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Should you recline your seat in economy?

Photo: StelaDi/Pixabay

For those of us not lucky to travel in business or first class, we are fully aware that more and more airlines are trying to cram as many people into their jets as possible. Just ask United and American Airlines.

As a result, recline room in regular economy has become virtually non-existent, and someone reclining their seat could easily mean you losing out on space to work on your laptop or eat a meal. This brings us to the age old question: “Even with the option, should you recline your seat?”

We will present different sides of the story, and we would also like to hear from you as to which is acceptable.

In favor of reclining

Passengers can easily argue that with tighter seat pitch, reclining might be one of the very few remaining options available to survive medium to long trips. At the end of the day, if the airline offers the option to recline, then why can’t I recline if I am paying for the seat?

There generally are not any set guidelines about whether passengers can recline or not, but depending on the airline, the flight attendant may ask that you return your seat to the upright position during meal service. Otherwise, passengers are generally not restricted from reclining even if it makes for a tighter squeeze for those behind.

Today’s airline seats are designed so that the tray tables do not move even when the seat is reclined, but for those who want to work on their laptops or get in and out of their seats, it can be a bit of a challenge. Unfortunately, not all airline seats are set up like this, and someone slamming their seat backwards could mean someone else getting knocked in the knees.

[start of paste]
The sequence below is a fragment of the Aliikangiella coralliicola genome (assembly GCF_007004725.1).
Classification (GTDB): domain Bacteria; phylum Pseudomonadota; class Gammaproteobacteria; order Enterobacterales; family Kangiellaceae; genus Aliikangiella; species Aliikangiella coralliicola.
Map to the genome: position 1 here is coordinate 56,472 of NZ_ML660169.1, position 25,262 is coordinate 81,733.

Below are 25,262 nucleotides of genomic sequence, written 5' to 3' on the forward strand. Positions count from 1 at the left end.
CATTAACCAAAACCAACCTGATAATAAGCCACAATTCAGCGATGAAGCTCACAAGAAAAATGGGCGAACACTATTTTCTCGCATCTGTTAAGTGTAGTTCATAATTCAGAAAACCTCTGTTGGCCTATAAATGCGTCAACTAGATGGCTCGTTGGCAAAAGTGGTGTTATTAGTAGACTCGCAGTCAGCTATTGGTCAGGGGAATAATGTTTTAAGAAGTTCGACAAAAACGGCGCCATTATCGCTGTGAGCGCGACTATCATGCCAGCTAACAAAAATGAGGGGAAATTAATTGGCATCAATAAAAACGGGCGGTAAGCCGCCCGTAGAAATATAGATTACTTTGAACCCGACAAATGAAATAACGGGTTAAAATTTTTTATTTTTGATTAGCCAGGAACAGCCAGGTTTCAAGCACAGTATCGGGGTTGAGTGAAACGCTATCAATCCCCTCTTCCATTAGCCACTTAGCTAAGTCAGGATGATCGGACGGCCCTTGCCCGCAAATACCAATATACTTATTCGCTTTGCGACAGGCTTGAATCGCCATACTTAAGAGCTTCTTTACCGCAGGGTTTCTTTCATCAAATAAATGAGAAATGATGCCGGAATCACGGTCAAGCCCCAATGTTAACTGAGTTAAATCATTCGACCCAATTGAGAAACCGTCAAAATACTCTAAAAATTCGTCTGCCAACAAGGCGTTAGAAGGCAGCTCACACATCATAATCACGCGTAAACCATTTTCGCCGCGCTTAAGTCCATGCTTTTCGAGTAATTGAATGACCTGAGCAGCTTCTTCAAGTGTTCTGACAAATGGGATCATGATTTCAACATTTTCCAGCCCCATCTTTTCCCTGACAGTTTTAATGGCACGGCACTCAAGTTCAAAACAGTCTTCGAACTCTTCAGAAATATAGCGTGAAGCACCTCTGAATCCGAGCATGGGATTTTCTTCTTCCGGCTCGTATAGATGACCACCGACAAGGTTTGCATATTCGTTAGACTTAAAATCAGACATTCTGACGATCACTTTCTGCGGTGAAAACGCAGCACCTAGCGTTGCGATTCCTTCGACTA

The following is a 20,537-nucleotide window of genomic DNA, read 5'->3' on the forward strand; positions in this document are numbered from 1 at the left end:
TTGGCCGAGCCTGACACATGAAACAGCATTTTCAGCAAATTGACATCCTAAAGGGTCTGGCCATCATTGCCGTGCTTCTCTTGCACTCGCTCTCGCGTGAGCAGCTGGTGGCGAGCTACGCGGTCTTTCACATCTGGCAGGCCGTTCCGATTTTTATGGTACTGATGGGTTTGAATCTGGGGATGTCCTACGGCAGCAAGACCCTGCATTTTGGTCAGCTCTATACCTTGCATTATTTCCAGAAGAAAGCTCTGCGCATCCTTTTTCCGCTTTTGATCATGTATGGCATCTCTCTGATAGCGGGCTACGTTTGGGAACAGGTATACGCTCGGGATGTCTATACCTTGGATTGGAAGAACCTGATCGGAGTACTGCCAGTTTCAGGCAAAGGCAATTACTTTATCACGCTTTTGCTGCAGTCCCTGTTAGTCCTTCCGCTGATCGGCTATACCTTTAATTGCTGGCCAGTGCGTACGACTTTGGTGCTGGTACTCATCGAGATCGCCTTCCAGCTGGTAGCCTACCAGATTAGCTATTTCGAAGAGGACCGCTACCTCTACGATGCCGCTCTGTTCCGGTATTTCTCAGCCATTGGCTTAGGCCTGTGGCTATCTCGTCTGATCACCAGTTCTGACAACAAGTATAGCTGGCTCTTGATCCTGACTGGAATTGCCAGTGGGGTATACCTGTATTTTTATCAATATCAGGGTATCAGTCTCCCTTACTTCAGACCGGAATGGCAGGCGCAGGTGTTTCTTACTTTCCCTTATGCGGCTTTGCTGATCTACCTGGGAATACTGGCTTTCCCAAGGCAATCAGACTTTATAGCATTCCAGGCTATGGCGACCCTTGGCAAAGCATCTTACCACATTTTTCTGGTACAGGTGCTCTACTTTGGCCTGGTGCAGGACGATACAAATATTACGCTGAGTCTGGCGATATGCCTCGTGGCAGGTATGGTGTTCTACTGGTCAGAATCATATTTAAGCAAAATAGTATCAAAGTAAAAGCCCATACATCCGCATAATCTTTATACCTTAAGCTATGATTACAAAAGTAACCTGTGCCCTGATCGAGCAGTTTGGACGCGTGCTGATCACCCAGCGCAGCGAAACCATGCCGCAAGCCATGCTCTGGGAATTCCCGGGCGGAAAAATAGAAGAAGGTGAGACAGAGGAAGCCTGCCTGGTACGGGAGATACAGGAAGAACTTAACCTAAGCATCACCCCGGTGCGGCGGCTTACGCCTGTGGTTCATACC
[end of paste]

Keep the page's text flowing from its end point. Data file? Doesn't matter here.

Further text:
Even with that in mind, some passengers still choose to exercise their right to recline.

Against reclining

Switching to the other side of the fence, there are passengers that detest when others recline in some circumstances. Whether it be on a short flight, or even before taking off, someone reclining their seat can be a point of contention. As mentioned before, reclining takes away from room to enter and exit the row, as well as from workable space to return laptops on.

It can be argued that there is no need to recline on a 2 hour flight or when you’re still parked at the gate. Reclining during meal service is a definite no-no, but that was already covered above.

So what do we do? Here are some simple rules

There will never be a general consensus as to whether we should recline or not, but there are some personal guidelines we can follow out of care for our fellow passengers.

  1. Always look back when reclining and ask or let the passenger know that you are going to recline.
  2. Recline slowly and use only what you need (not like there is much to work with these days anyway).
  3. Do not recline during meal service.

Whether you choose to be headstrong about your opinion of reclining, just remember that it’s an option to be used, but we should consider our fellow passengers. There’s not simpler than using a few words to settle a difference of opinions.

Let’s hear your opinion in the comments below.

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